In the eastern part of the globe, many people are adopting the age-old bowing of the head as a way to greet other people.
Here in India, we are more than happy to go back to the world’s oldest and the best form of noncontact greeting — ‘the Namaste’ — our very own gesture, wherein you clasp your hands near the chest and bow to the person in front as a mark of respect and greeting.
Even governments are increasingly advising their people to stay away from contact greetings. The French government has sent out warnings instructing people to not follow the act of kissing people on their cheeks as a greeting. As we are adjusting to a world post the pandemic, it would certainly be nice to see which form of gestures become the new norm of greeting friends and co-workers.
- Full-Time Office Workforce
Many major organisations have actively started to offer full-time work from home (WFH) options to their existing employees. This shift is evident from the fact that more employees prefer to work from home rather than run the risk of getting infected unnecessarily during transit.
According to a survey conducted in 2019 by a leading human resource firm, employees are ready to take a 5% cut in their salary, if they are given the option of full-time WFH or remote work. Now that the pandemic has made this wish a reality, we could see this trend as the extinction of the usual full-time office workforce. Also, this option may work out profitable for the organisation as long as it doesn’t affect productivity.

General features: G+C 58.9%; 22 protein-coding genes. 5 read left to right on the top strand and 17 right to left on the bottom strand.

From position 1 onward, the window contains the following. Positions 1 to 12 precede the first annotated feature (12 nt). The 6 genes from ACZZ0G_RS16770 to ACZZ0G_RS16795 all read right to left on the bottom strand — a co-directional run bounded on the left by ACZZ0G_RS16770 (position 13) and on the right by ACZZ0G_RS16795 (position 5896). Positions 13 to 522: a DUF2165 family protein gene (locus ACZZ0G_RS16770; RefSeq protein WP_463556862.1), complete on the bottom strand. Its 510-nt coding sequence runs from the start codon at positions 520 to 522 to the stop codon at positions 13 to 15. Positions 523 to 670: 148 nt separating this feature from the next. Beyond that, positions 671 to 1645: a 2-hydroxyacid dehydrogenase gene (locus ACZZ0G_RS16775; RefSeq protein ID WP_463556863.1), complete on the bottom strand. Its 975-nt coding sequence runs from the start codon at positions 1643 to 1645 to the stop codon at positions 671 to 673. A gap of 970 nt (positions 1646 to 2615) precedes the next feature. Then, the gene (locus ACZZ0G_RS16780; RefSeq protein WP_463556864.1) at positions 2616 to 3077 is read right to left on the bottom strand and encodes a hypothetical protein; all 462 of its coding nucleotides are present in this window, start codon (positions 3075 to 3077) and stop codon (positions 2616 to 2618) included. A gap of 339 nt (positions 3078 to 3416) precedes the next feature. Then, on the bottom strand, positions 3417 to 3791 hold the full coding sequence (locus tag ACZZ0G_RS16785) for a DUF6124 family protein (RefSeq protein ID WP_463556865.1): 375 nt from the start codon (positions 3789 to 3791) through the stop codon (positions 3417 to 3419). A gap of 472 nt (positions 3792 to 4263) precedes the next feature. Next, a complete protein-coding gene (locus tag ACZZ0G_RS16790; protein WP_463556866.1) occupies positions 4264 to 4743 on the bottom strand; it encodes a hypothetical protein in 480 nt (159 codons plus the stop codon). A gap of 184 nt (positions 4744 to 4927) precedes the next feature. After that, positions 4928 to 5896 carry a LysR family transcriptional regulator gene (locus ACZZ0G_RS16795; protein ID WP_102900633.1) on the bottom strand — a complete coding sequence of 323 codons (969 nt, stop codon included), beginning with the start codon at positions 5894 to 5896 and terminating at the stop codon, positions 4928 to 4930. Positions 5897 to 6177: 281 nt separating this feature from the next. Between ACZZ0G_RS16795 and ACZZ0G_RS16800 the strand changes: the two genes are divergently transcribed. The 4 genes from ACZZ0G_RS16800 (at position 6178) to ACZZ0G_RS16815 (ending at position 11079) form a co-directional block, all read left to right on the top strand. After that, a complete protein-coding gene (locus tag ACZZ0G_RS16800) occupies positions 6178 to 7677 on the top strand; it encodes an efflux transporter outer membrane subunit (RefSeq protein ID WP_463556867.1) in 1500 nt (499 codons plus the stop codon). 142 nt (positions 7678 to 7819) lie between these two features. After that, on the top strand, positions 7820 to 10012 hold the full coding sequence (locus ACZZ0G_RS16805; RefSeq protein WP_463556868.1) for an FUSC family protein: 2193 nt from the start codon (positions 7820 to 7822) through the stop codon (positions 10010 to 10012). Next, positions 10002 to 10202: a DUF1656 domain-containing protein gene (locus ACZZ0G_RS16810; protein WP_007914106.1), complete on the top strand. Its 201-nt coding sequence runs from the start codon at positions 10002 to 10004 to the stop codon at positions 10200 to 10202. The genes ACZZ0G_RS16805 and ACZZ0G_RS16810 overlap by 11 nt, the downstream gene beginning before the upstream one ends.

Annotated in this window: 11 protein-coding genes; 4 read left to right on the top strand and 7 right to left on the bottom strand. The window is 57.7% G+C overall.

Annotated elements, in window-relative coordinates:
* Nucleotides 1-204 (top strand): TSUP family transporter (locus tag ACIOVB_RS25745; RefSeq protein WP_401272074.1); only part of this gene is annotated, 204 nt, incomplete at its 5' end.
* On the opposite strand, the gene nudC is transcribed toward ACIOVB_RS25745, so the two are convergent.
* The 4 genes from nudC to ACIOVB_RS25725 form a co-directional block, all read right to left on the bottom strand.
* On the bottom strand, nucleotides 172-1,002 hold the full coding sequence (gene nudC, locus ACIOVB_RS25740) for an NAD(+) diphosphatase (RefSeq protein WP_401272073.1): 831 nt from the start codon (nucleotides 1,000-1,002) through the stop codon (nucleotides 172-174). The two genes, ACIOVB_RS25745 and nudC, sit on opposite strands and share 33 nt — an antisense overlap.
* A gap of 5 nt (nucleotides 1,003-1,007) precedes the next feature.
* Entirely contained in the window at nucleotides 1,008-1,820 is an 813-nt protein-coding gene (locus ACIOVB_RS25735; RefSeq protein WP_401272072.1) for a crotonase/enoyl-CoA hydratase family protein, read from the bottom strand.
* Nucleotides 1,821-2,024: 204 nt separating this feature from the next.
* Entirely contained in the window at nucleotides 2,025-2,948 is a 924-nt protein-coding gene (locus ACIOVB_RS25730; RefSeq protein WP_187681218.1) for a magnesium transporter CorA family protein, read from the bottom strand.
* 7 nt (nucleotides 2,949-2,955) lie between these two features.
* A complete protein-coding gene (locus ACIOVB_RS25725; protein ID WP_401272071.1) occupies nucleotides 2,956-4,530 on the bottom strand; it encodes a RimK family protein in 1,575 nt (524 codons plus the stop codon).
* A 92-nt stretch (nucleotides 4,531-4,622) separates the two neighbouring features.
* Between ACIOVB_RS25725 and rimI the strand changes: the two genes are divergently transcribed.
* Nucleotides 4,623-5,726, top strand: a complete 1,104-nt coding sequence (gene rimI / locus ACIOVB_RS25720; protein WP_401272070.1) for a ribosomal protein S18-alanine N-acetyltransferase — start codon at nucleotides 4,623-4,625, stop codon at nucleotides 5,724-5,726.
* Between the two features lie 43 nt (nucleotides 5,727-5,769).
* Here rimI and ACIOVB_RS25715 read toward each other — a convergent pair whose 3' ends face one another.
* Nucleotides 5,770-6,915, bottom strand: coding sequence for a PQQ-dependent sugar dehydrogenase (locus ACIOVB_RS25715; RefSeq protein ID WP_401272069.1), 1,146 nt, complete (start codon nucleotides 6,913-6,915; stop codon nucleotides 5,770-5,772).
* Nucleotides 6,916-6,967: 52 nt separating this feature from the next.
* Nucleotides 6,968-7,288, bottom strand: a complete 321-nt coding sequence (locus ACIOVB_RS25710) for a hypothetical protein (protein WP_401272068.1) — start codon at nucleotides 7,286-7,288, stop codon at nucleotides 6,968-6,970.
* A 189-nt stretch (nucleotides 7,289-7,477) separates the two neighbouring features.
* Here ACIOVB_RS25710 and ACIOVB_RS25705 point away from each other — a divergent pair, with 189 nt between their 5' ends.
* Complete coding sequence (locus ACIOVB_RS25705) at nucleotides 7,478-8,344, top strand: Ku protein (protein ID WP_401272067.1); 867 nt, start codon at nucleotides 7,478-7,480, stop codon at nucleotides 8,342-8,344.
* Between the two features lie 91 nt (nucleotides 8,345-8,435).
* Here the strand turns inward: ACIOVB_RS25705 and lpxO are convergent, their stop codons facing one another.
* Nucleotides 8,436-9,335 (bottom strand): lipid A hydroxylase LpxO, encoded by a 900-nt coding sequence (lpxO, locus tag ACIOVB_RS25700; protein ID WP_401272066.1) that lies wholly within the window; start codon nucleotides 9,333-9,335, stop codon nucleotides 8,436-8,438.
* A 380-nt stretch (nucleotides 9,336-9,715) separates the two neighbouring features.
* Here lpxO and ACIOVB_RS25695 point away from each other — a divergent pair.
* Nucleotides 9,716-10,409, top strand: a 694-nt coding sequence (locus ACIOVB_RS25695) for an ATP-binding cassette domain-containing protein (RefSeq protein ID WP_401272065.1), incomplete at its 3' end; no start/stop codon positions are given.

Furthermore, a staggering workforce will become the new standard post the pandemic, wherein employees would be divided into groups, and a small cluster of people would come to the office on alternate shifts or days to avoid the peak crowing during rush hour. In the after-effects of the pandemic, people would prefer to work remotely at safe locations and visit the office only when required or on alternate days depending on the requirements of the company.
- Cluttered Offices and Workstations
One thing the pandemic has taught people is to keep things uncluttered. And this trend may continue to office spaces as well. Most offices of small and medium level enterprises are cluttered or filled with unwanted and untidy litter, which can be taken care of.
Companies would need to rethink their open office spaces, as people would no longer want to involve themselves socially at the office. Cubic cabins may make a comeback but with slight modifications, such as glass walls, as people would prefer to maintain the social distance rather than socialise openly.
Employees would no longer prefer flexible workstations and would rather want fixed workstations. This trait would force the companies to replan and rebuild their offices. One option is to provide employees with remote work opportunities at remote locations near to their place of stay. This strategy would ensure that employees have to travel less for work, thereby making them less susceptible to infections.
The world is experiencing a major change and so are businesses. It will take time to adjust to the sudden changes. Organisations are doing a flurry of activities to redesign their office spaces and rethink their business strategies to stay afloat in this post-pandemic era. Therefore, we would experience major changes in workplace concepts. Many concepts that prevailed for so long would go extinct gradually, as companies are shifting their focus towards a more sustainable work environment.
9 Great Examples and Tips of How Companies Can Support Parents Working From Home
A Detailed Guide to Calculate HRA (with examples)
8 Best Thank You Email Samples for Coworkers and Employees
A Detailed Guide to Employee Verification Letters
What is the Difference between Headhunting and Recruitment?
Subscribe For Newsletter
Subscribe to get the latest news and happenings around recruitment space